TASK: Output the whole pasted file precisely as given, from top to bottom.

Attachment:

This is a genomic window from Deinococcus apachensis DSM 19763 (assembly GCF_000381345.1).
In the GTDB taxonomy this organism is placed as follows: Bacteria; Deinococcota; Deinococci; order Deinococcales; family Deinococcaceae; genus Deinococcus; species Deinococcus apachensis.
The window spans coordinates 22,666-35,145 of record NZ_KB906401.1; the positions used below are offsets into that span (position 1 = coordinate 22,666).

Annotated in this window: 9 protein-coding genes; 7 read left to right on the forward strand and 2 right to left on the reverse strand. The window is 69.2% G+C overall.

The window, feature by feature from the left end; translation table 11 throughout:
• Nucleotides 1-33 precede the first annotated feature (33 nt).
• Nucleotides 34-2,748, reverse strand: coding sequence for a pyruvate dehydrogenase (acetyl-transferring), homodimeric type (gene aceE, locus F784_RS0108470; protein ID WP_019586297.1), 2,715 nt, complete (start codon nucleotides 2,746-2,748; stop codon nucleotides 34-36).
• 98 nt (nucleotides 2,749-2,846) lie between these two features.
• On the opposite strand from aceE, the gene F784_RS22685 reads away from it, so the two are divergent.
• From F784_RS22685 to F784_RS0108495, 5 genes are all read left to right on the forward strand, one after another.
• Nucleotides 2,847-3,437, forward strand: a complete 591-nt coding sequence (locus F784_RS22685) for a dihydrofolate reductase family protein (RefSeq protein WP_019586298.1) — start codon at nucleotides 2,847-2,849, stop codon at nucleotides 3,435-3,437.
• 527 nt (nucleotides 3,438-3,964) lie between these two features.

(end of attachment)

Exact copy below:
This is a genomic window from Deinococcus apachensis DSM 19763 (assembly GCF_000381345.1).
In the GTDB taxonomy this organism is placed as follows: Bacteria; Deinococcota; Deinococci; order Deinococcales; family Deinococcaceae; genus Deinococcus; species Deinococcus apachensis.
The window spans coordinates 22,666-35,145 of record NZ_KB906401.1; the positions used below are offsets into that span (position 1 = coordinate 22,666).

Annotated in this window: 9 protein-coding genes; 7 read left to right on the forward strand and 2 right to left on the reverse strand. The window is 69.2% G+C overall.

The window, feature by feature from the left end; translation table 11 throughout:
• Nucleotides 1-33 precede the first annotated feature (33 nt).
• Nucleotides 34-2,748, reverse strand: coding sequence for a pyruvate dehydrogenase (acetyl-transferring), homodimeric type (gene aceE, locus F784_RS0108470; protein ID WP_019586297.1), 2,715 nt, complete (start codon nucleotides 2,746-2,748; stop codon nucleotides 34-36).
• 98 nt (nucleotides 2,749-2,846) lie between these two features.
• On the opposite strand from aceE, the gene F784_RS22685 reads away from it, so the two are divergent.
• From F784_RS22685 to F784_RS0108495, 5 genes are all read left to right on the forward strand, one after another.
• Nucleotides 2,847-3,437, forward strand: a complete 591-nt coding sequence (locus F784_RS22685) for a dihydrofolate reductase family protein (RefSeq protein WP_019586298.1) — start codon at nucleotides 2,847-2,849, stop codon at nucleotides 3,435-3,437.
• 527 nt (nucleotides 3,438-3,964) lie between these two features.